Hi Nupur, I am amazed that after all these years I am still discovering new legumes. Incredible, isn’t it? :)

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    Gita Jaishankar

    February 5, 2014 at 4:38pm

    Nice pictures Vaishali, gave the warm and cozy feeling as I was scrolling :) I too love puy lentils and mung beans especially on days like when we need a diversion from the regular dhals. Azuki beans is new to me, never tried it before, your dish looks good :)

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      February 5, 2014 at 11:51pm

      Thanks, Gita. :) Puy lentils go so well with Indian dishes, don’t they, although we don’t really eat them in India.

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    Lily (A Rhubarb Rhapsody)

    February 5, 2014 at 10:36pm

    This dip sounds delicious and healthy! A big portion of my diet consists of legumes but I’ve yet to try azuki beans, I’ve heard great things about them but have had trouble tracking them down.

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      February 5, 2014 at 11:53pm

      Hi Lily, you should be able to find them at any Asian grocery store. They are often just labeled “red beans”. Hope you have a chance to try them! :)

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    February 6, 2014 at 3:29am

    The bean dip looks sensational: perfect for our too hot summer here and healthy too. Thanks for the recipe.

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    February 6, 2014 at 4:40am

    Thanks for sharing all your goodies this month.

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    February 6, 2014 at 7:11am

    Green chickpeas? Never seen those before. Now green hummus would be interesting. I found a bag of lentils when I was clearing out my pantry this month I really need to turn it into dahl.

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    February 7, 2014 at 6:56pm

    This sounds fun. I invariably cook more beans during winter time as very few seasonal vegetables are available in local farmers market. I love Puy lentil sprouts usal.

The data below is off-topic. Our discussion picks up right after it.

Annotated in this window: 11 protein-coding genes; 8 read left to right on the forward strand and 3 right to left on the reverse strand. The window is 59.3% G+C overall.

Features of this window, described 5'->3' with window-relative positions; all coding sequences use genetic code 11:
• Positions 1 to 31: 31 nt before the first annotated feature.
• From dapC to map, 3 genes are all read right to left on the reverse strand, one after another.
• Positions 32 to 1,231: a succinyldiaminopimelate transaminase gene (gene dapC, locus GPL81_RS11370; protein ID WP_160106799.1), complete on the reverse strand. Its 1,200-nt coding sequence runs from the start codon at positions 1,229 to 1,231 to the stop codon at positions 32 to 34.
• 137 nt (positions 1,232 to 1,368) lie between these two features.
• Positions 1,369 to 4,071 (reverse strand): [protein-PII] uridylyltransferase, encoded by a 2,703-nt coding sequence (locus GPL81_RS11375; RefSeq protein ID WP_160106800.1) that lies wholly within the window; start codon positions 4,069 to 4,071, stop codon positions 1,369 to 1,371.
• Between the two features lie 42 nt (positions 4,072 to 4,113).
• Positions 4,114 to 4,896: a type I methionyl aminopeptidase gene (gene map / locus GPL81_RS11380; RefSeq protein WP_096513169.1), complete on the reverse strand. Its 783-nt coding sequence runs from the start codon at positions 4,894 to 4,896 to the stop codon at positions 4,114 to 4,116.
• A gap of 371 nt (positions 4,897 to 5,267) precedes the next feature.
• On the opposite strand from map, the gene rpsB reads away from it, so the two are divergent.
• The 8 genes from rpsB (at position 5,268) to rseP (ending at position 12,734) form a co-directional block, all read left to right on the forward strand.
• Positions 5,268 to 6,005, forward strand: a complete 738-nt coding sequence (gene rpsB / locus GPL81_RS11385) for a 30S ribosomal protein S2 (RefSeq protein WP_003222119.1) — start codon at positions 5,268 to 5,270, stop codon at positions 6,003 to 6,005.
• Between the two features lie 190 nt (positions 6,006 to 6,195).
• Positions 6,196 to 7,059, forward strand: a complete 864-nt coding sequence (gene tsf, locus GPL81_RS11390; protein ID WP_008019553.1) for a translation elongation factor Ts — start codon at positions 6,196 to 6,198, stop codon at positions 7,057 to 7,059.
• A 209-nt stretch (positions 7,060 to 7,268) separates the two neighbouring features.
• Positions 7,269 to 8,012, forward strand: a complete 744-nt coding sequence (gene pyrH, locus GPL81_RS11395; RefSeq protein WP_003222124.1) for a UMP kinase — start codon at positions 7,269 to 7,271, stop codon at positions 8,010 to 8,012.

Adzuki beans and red chowli are same, aren;t they? Try sprouting it and making nice usal. I am sure you will like it :)

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      February 7, 2014 at 7:08pm

      Hi Mints, I have never before heard of red chowli– the only chowli I know are black-eyed peas. How interesting that it’s the same as azuki beans and is eaten in India. I learn something every moment!
      I have had a yen for usal recently so thanks for the idea! :)

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    February 7, 2014 at 10:24pm

    MMMmm! I like the food in your kitchen. I’ve never seen green garbanzo beans before- but I have tried the bitter melon. I can’t say I loved it on the first try- but it is supposed to be good for diabetics so I’m going to try it again.
    Thanks for sharing!

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    Celia @ Fig Jam and Lime Cordial

    February 8, 2014 at 12:22am

    Yum! I’d love to taste your azuki bean dip! And I’ve never seen green chana before, how intriguing. I’ve only seen dried chick peas, or the split yellow channa dal. I had methi gota yesterday, and the fenugreek leaves added a delicious flavour to them. Hope the bread went well – your starter certainly looks healthy! :)

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    February 8, 2014 at 11:40am

    I LOVE LOVE LOVE adzuki beans so definitely going to try this. Thanks for posting the recipe :-)

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    February 11, 2014 at 2:02am

    I LOVE LOVE LOVE adzuki beans so definitely going to try this! Thanks for posting the recipe :-)

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    March 8, 2014 at 12:43am

    Hi, Have just watched a Jamie Oliver programe and he was doing Indian foods. As a Diabetic with Blood sugars and Colesteral probs I saw a veg. that helps in the lowering of both conditions. Could you tell me what they were and if possible, do you think they would be available in New Zealand. We live in a small town so may need to go into the city to purchase. Thank you

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      March 8, 2014 at 2:32am

      What did it look like? There are many Indian vegetables that have cholesterol and diabetes fighting properties, and the two that come rightaway to mind are bitter melon (karela) and fenugreek leaves (methi). Karela is warty and bumpy and dark green, methi leaves are oval and look just a little like watercress. I am not sure about where you can buy Indian groceries in New Zealand, but safe to say there are usually Indians — and Indian grocery stores– in nearly any city in the world.